A's sign, McCarthy, Devine to 1-year deals


A's sign, McCarthy, Devine to 1-year deals

The A's pitching rotation got a little deeper Tuesday with the announcement that right-handers Brandon McCarthy and Joey Devine signed one-year contracts, thus avoiding arbitration.

McCarthy will make 4.275 in 2012 and Devine 737,500, according to Susan Slusser of the San Francisco Chronicle.

Both pitchers are hoping to prove they can avoid injury. McCarthy has been hampered by shoulder problems, missing significant parts of 2007, 2009 and 2010 with stress fractures in his shoulder. Devine is coming off Tommy John surgery and missed the 2010 and 2009 seasons.

Official press release:
The Oakland As agreed to terms with right-handed pitchers Brandon McCarthy and Joey Devine on one-year contracts for the 2012 season, the club announced today. McCarthy and Devine were the final two arbitration-eligible players on the As roster.

McCarthy had the best season of his six-year Major League career with the As last year as he was 9-9 with a 3.32 ERA in 25 starts. He posted career highs in wins, starts, complete games (5), innings pitched (170.2) and strikeouts (123) and career lows in ERA, opponents on-base percentage (.281) and opponents slugging percentage (.377). With 123 strikeouts and just 25 walks, he set an Athletics record for strikeout-to-walk ratio with a mark of 4.92. McCarthys average of 1.32 walks per nine innings was second-lowest in As history. The 28-year-old right-hander went 8-4 with a 3.15 ERA in 14 starts after the All-Star Break, tying for third in the American League in post-break wins and ranking eighth in ERA.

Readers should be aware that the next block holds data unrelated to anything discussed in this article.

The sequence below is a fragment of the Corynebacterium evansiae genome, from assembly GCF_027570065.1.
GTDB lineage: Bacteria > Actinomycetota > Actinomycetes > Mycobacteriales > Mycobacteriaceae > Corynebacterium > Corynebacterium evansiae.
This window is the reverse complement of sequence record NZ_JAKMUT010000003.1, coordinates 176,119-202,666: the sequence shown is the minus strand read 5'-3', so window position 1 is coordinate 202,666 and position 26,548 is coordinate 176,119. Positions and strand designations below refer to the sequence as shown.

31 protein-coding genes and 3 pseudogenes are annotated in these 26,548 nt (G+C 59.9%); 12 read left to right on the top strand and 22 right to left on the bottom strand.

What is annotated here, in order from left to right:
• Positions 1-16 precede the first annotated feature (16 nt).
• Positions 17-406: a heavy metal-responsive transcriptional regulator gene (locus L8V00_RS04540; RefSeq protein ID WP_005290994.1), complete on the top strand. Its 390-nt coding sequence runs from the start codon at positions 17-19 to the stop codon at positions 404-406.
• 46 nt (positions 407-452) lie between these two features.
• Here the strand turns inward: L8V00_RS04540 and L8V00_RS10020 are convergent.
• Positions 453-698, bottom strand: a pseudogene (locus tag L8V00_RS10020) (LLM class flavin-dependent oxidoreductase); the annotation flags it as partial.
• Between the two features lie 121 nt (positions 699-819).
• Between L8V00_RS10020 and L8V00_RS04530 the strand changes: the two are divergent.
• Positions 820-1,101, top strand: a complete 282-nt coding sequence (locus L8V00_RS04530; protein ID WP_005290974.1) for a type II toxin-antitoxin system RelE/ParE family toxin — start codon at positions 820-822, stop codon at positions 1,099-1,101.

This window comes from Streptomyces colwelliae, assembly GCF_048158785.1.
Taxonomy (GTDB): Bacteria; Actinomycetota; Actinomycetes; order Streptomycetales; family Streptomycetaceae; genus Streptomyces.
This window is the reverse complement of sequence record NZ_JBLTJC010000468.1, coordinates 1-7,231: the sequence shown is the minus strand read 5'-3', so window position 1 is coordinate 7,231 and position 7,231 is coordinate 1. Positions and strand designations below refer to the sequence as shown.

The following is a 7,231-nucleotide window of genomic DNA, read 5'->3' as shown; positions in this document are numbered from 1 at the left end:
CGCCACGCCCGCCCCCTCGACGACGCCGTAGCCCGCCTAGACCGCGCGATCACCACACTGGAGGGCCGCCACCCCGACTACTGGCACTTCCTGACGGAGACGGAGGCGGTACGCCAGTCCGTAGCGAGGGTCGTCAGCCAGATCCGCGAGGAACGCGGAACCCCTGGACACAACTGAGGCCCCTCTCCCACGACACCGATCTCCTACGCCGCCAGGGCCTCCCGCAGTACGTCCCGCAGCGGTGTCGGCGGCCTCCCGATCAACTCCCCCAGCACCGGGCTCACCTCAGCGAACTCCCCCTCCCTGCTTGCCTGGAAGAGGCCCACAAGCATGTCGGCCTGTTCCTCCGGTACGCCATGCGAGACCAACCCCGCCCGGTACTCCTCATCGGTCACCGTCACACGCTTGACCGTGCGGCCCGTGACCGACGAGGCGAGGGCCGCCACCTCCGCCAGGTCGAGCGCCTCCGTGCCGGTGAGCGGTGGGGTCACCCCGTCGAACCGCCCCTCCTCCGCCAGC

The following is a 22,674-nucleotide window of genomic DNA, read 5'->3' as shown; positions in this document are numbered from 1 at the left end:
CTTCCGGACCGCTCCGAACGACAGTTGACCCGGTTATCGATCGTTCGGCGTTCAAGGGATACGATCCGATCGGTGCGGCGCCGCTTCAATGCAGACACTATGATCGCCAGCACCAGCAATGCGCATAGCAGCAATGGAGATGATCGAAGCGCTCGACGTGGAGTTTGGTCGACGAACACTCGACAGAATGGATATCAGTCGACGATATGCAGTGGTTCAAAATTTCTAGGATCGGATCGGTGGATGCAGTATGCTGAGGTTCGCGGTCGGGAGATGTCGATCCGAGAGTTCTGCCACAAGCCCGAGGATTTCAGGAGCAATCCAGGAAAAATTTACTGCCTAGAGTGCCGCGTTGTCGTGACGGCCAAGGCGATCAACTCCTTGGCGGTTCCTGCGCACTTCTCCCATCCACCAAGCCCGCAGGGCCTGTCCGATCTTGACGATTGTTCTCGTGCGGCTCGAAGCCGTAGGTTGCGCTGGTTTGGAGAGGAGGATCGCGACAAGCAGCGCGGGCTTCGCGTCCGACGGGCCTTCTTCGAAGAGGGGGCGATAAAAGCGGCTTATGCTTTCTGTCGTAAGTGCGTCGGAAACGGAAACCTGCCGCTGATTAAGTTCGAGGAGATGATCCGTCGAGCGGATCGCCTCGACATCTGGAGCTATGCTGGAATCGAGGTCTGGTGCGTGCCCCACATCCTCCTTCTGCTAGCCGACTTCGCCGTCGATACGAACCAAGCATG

Devine returned to the majors for the first time in three seasons last year after missing the 2009 and 2010 seasons following Tommy John surgery. He began the season at Triple-A Sacramento but was recalled by Oakland May 20. Devine posted a 1-1 record and a 3.52 ERA in 26 relief appearances with the As before he was sent back to Sacramento July 27. The 28-year-old right-hander finished the season with the River Cats and was 4-0 with three saves and a 4.24 ERA in 23 appearances overall with Sacramento.

A's hire Matt Williams as third base coach


A's hire Matt Williams as third base coach

OAKLANDThe Oakland A’s named Matt Williams as third base coach on Bob Melvin’s coaching staff for the 2018 season, the club announced today.

Williams spent five seasons on the Arizona Diamondbacks coaching staff as first base coach (2010) and third base coach (2011-13, 16) and also managed the Washington Nationals for two seasons.  He was named National League Manager of the Year by the BBWAA in his first season as manager in 2014, guiding the Nationals to a 96-66 record and an NL East title.  He went 83-79 in 2015 for a 179-145 (.552) record in two seasons as manager.

Williams played 17 seasons in the majors with San Francisco (1987-96), Cleveland (1997) and Arizona (1998-2003).  He was a .268 career hitter with 378 home runs and 1218 RBI in 1866 games.  Williams was a five-time All-Star and won four Gold Gloves as a third baseman.

A's Media Services 

Ryon Healy trade has domino effect


Ryon Healy trade has domino effect

The A’s wasted no time making their first major move of the offseason, and it has a domino effect on how their 2018 lineup will take shape.

The trade of young slugger Ryon Healy to the Seattle Mariners on Wednesday paves the way for left fielder Khris Davis to start getting heavy at-bats as the designated hitter, the spot left vacant by Healy.